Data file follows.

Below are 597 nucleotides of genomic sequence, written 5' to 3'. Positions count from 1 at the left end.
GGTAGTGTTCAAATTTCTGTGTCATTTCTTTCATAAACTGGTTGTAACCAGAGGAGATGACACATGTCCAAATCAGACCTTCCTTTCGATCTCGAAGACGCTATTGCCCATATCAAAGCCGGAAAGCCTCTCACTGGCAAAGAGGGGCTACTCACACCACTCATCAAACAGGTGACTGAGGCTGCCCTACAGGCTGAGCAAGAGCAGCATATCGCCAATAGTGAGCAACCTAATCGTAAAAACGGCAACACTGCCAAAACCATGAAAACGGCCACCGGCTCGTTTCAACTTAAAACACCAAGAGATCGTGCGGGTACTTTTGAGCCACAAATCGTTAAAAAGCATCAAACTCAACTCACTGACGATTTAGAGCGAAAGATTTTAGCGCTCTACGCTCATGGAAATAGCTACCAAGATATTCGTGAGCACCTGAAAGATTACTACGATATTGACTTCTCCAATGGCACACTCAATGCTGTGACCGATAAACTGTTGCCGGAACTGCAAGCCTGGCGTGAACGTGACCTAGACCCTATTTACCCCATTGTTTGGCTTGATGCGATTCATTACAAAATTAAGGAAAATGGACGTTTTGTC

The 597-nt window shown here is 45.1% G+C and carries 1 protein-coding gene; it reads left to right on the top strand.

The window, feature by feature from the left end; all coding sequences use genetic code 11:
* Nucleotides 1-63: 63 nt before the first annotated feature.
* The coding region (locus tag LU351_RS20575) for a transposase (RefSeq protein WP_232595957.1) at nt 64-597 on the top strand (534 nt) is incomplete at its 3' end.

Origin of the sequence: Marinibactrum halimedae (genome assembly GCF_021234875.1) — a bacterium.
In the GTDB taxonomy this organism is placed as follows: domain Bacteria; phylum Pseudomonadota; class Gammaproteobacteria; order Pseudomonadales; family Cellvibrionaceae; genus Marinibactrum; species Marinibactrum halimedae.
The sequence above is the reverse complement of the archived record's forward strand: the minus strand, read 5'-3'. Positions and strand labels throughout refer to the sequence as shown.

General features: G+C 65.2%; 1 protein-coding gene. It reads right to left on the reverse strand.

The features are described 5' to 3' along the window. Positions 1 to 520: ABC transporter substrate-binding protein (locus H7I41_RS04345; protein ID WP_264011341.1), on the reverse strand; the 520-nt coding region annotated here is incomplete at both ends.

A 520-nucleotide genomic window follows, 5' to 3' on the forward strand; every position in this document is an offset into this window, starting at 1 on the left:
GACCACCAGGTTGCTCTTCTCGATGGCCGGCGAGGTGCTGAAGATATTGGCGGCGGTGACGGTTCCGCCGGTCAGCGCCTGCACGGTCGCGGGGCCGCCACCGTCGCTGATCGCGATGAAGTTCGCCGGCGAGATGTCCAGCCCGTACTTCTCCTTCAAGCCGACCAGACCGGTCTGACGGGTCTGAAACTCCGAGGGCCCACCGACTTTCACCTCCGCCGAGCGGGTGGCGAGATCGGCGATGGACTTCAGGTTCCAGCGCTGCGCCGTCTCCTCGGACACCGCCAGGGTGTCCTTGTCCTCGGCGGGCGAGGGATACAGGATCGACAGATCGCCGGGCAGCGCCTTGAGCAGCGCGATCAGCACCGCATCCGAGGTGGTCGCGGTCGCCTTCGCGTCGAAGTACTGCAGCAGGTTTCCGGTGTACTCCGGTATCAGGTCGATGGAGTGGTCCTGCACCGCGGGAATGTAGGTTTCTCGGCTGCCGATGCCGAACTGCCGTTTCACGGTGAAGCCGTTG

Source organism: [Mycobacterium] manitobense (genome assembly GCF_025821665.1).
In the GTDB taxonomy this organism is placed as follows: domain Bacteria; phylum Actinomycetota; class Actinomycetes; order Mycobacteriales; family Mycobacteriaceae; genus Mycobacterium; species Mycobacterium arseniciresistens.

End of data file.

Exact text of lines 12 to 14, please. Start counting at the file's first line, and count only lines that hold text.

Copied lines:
A 520-nucleotide genomic window follows, 5' to 3' on the forward strand; every position in this document is an offset into this window, starting at 1 on the left:
GACCACCAGGTTGCTCTTCTCGATGGCCGGCGAGGTGCTGAAGATATTGGCGGCGGTGACGGTTCCGCCGGTCAGCGCCTGCACGGTCGCGGGGCCGCCACCGTCGCTGATCGCGATGAAGTTCGCCGGCGAGATGTCCAGCCCGTACTTCTCCTTCAAGCCGACCAGACCGGTCTGACGGGTCTGAAACTCCGAGGGCCCACCGACTTTCACCTCCGCCGAGCGGGTGGCGAGATCGGCGATGGACTTCAGGTTCCAGCGCTGCGCCGTCTCCTCGGACACCGCCAGGGTGTCCTTGTCCTCGGCGGGCGAGGGATACAGGATCGACAGATCGCCGGGCAGCGCCTTGAGCAGCGCGATCAGCACCGCATCCGAGGTGGTCGCGGTCGCCTTCGCGTCGAAGTACTGCAGCAGGTTTCCGGTGTACTCCGGTATCAGGTCGATGGAGTGGTCCTGCACCGCGGGAATGTAGGTTTCTCGGCTGCCGATGCCGAACTGCCGTTTCACGGTGAAGCCGTTG

Source organism: [Mycobacterium] manitobense (genome assembly GCF_025821665.1).